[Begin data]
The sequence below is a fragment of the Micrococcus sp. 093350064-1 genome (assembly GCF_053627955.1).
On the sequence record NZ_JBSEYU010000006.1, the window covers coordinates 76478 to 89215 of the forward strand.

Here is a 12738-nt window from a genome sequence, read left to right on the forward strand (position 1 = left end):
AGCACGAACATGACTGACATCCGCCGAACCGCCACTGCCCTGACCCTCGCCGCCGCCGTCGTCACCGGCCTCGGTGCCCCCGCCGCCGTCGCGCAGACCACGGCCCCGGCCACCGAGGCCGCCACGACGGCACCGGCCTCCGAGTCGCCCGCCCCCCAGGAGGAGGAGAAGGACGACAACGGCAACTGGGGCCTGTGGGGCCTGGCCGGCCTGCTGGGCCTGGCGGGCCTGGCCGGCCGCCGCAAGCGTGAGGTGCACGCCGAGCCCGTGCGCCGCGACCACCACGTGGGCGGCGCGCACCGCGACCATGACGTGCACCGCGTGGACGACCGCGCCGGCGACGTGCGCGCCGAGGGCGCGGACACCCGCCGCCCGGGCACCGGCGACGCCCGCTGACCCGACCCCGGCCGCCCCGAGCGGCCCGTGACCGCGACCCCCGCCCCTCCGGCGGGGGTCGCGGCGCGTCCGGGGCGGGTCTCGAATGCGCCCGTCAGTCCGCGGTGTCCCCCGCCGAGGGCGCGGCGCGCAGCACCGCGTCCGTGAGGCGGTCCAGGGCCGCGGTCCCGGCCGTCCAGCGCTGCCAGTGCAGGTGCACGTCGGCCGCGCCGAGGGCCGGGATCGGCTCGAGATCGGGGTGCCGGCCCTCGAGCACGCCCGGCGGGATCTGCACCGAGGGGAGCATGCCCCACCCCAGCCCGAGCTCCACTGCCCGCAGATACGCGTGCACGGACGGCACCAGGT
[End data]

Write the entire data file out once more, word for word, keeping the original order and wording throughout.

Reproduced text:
The sequence below is a fragment of the Micrococcus sp. 093350064-1 genome (assembly GCF_053627955.1).
On the sequence record NZ_JBSEYU010000006.1, the window covers coordinates 76478 to 89215 of the forward strand.

Here is a 12738-nt window from a genome sequence, read left to right on the forward strand (position 1 = left end):
AGCACGAACATGACTGACATCCGCCGAACCGCCACTGCCCTGACCCTCGCCGCCGCCGTCGTCACCGGCCTCGGTGCCCCCGCCGCCGTCGCGCAGACCACGGCCCCGGCCACCGAGGCCGCCACGACGGCACCGGCCTCCGAGTCGCCCGCCCCCCAGGAGGAGGAGAAGGACGACAACGGCAACTGGGGCCTGTGGGGCCTGGCCGGCCTGCTGGGCCTGGCGGGCCTGGCCGGCCGCCGCAAGCGTGAGGTGCACGCCGAGCCCGTGCGCCGCGACCACCACGTGGGCGGCGCGCACCGCGACCATGACGTGCACCGCGTGGACGACCGCGCCGGCGACGTGCGCGCCGAGGGCGCGGACACCCGCCGCCCGGGCACCGGCGACGCCCGCTGACCCGACCCCGGCCGCCCCGAGCGGCCCGTGACCGCGACCCCCGCCCCTCCGGCGGGGGTCGCGGCGCGTCCGGGGCGGGTCTCGAATGCGCCCGTCAGTCCGCGGTGTCCCCCGCCGAGGGCGCGGCGCGCAGCACCGCGTCCGTGAGGCGGTCCAGGGCCGCGGTCCCGGCCGTCCAGCGCTGCCAGTGCAGGTGCACGTCGGCCGCGCCGAGGGCCGGGATCGGCTCGAGATCGGGGTGCCGGCCCTCGAGCACGCCCGGCGGGATCTGCACCGAGGGGAGCATGCCCCACCCCAGCCCGAGCTCCACTGCCCGCAGATACGCGTGCACGGACGGCACCAGGT